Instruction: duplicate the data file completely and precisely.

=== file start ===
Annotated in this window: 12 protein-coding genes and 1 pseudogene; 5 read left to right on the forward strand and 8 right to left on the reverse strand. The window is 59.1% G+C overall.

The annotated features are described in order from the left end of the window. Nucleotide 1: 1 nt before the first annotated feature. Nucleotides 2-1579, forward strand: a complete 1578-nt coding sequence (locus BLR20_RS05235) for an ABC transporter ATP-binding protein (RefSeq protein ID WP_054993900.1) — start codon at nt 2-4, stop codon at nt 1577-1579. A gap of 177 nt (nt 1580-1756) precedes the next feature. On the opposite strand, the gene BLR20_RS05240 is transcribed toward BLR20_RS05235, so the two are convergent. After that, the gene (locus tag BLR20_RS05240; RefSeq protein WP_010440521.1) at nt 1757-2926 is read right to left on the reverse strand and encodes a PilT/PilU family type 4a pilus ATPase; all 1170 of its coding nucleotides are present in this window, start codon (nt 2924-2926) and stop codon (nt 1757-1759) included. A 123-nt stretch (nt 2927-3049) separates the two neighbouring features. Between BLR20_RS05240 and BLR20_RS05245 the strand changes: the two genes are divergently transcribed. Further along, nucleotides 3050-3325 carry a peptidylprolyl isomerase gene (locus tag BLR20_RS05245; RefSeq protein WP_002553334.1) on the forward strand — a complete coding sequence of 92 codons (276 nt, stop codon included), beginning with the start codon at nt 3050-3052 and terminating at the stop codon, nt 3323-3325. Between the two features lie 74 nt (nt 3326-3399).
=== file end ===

Annotated in this window: 12 protein-coding genes and 1 pseudogene; 5 read left to right on the forward strand and 8 right to left on the reverse strand. The window is 59.1% G+C overall.

The annotated features are described in order from the left end of the window. Nucleotide 1: 1 nt before the first annotated feature. Nucleotides 2-1579, forward strand: a complete 1578-nt coding sequence (locus BLR20_RS05235) for an ABC transporter ATP-binding protein (RefSeq protein ID WP_054993900.1) — start codon at nt 2-4, stop codon at nt 1577-1579. A gap of 177 nt (nt 1580-1756) precedes the next feature. On the opposite strand, the gene BLR20_RS05240 is transcribed toward BLR20_RS05235, so the two are convergent. After that, the gene (locus tag BLR20_RS05240; RefSeq protein WP_010440521.1) at nt 1757-2926 is read right to left on the reverse strand and encodes a PilT/PilU family type 4a pilus ATPase; all 1170 of its coding nucleotides are present in this window, start codon (nt 2924-2926) and stop codon (nt 1757-1759) included. A 123-nt stretch (nt 2927-3049) separates the two neighbouring features. Between BLR20_RS05240 and BLR20_RS05245 the strand changes: the two genes are divergently transcribed. Further along, nucleotides 3050-3325 carry a peptidylprolyl isomerase gene (locus tag BLR20_RS05245; RefSeq protein WP_002553334.1) on the forward strand — a complete coding sequence of 92 codons (276 nt, stop codon included), beginning with the start codon at nt 3050-3052 and terminating at the stop codon, nt 3323-3325. Between the two features lie 74 nt (nt 3326-3399).